Ramos would add another penalty before Baloucoune returned to the pitch, although Cooney would quickly cancel out the effort with three points of his own when, amid more confusion, Toulouse played the ball from an offside position.

With a quarter of the game gone, Ulster's lead across the two legs was ten.

The European champions can flip a game like a lightswitch though, and once again it was the ever elusive Romain Ntamack who did the damage.

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Gliding through the middle of the park, the man whose late try a week ago changed the complexion of this tie broke the line again. With his partner in crime Dupont on his shoulder a swift exchange saw Ramos streaking under the posts for the score.

Five minutes later, Ulster's lead was gone, this time Ntamack needing no assistance. Marcus Rea was under pressure in the maul but did well to get his pass away to Rob Herring. Ntamack read the move though, darting into John Cooney's passing lane and going all the way off the intercept.

If there was a sense that Ulster would do well to regroup at half-time, it was not shared by the players.

A hard earned scrum penalty was sent to the corner and, when Toulouse infringed at the subsequent maul, Cooney barked for the ball. Quickly finding his half-back partner Burns, the number ten's cross-kick was well measured but still required a quite sublime finish from McIlroy, the winger leaping, gathering one-handed over Ramos, and dotting down all in one motion. Cooney's sideline conversion ensured Ulster would reach the turn trailing by three in the game but leading by the same margin in the tie.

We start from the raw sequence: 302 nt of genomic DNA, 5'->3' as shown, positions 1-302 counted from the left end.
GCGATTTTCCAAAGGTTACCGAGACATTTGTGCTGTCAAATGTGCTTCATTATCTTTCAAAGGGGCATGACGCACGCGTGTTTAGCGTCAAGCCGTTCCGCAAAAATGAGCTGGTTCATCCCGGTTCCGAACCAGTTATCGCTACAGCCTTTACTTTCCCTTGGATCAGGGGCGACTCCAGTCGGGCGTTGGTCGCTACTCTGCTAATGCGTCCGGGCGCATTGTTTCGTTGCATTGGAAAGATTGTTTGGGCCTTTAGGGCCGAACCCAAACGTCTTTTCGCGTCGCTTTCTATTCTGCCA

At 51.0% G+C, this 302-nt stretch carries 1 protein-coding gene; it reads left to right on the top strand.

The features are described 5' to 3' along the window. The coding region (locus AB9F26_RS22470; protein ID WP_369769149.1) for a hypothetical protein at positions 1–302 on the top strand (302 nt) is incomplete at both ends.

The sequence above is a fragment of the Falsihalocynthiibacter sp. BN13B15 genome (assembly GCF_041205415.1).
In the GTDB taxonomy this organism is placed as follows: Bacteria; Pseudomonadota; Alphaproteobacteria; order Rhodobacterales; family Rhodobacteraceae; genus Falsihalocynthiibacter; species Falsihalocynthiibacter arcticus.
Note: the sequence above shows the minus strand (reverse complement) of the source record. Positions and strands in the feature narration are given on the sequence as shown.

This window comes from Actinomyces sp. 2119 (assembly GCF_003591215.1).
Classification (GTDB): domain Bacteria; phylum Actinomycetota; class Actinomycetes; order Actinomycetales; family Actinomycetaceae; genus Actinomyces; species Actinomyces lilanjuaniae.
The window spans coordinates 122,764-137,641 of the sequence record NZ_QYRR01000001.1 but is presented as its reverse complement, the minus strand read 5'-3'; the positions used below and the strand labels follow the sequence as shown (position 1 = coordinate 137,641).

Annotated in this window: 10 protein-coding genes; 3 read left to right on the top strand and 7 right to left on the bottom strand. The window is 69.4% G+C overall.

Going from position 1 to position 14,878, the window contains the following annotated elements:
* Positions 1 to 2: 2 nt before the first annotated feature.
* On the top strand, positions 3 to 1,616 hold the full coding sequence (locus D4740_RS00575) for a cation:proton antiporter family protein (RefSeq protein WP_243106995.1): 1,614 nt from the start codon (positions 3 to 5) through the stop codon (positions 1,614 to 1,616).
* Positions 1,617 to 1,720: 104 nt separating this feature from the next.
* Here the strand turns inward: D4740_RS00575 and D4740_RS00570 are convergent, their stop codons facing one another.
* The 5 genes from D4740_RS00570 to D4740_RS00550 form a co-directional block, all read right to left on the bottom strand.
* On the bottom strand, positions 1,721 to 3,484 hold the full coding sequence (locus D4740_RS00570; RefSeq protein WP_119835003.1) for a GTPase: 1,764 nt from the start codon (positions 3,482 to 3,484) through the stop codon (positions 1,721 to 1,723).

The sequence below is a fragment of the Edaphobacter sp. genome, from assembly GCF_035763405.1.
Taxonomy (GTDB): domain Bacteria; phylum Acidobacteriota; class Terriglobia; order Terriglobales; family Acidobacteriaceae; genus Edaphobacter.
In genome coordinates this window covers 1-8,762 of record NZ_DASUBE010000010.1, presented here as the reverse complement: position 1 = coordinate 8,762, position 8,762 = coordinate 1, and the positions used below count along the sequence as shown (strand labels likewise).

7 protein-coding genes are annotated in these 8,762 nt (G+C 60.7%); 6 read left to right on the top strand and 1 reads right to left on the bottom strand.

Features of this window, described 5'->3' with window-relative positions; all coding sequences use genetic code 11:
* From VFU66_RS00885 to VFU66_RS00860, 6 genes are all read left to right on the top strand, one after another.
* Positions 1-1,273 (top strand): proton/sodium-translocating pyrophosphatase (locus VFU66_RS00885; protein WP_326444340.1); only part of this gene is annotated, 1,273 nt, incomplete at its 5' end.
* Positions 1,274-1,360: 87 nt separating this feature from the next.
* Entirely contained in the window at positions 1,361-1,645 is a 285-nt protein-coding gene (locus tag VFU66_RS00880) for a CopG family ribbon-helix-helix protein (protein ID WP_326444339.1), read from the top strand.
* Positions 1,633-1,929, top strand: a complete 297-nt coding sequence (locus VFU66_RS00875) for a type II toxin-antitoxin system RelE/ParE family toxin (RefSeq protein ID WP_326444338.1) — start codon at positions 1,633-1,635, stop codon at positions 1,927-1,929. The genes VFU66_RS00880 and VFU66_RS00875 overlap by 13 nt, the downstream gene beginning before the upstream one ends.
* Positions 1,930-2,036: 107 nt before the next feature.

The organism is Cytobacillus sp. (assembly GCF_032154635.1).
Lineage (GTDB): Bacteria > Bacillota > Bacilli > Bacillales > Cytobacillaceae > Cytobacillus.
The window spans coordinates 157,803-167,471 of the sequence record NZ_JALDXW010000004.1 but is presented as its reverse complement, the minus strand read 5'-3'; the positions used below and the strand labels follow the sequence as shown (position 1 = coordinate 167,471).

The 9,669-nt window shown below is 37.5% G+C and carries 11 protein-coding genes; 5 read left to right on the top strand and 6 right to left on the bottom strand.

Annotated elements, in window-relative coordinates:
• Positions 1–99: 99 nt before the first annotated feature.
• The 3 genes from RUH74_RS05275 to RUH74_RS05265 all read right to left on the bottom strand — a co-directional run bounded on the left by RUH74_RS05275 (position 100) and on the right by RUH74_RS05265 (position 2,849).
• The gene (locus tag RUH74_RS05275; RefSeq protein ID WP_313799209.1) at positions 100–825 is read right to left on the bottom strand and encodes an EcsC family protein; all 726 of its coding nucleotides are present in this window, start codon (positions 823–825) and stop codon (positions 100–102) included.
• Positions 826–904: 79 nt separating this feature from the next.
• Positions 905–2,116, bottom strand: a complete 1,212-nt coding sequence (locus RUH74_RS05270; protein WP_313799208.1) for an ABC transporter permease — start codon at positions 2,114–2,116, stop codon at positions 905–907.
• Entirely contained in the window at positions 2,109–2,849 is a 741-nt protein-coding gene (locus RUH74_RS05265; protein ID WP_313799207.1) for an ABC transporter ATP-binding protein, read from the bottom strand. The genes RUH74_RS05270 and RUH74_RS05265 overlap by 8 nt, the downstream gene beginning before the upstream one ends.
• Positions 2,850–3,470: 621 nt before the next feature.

With half an hour remaining, when Peato Mauvaka went off his feet after an Andy Warwick carry, Cooney again made no mistake from the tee.

Toulouse were throwing everything at Ulster with a super Duane Vermeulen turnover quelling one threating attack.

Billy Burns was to depart for an HIA just before the hour and, with Lowry shifted to ten, Ulster hearts were in mouths when their new out-half collided in the air with Ramos. After a lengthy adjudication, the officiating team decreed he'd been in a position to challenge for the ball. Penny for the thoughts of Ugo Mola after the events of a week ago.

Going for another steal, this time Vermeulen was pinged under his own posts with Ramos nudging his side back in front on the night. If Toulouse thought Ulster had escaped a red before, there'd be no dodging of the bullet a second time with replacement prop Tom O'Toole spending just three minutes on the field before a high hit on Jelonch saw him dismissed.

Crucially, Ulster would score next, a Toulouse infringement allowing for Cooney's fifth kick of the night to leave the visitors requiring a converted score to advance.

It would arrive with five minutes to go. Ulster looked to have been given a reprieve when a Toulouse line-out went astray but, attacking off the clearance, Dupont found just enough space in their undermanned defence to slip through to the side of the posts leaving Ramos with the simplest of conversions.

Needing a score, any score, Ulster would not get another sniff.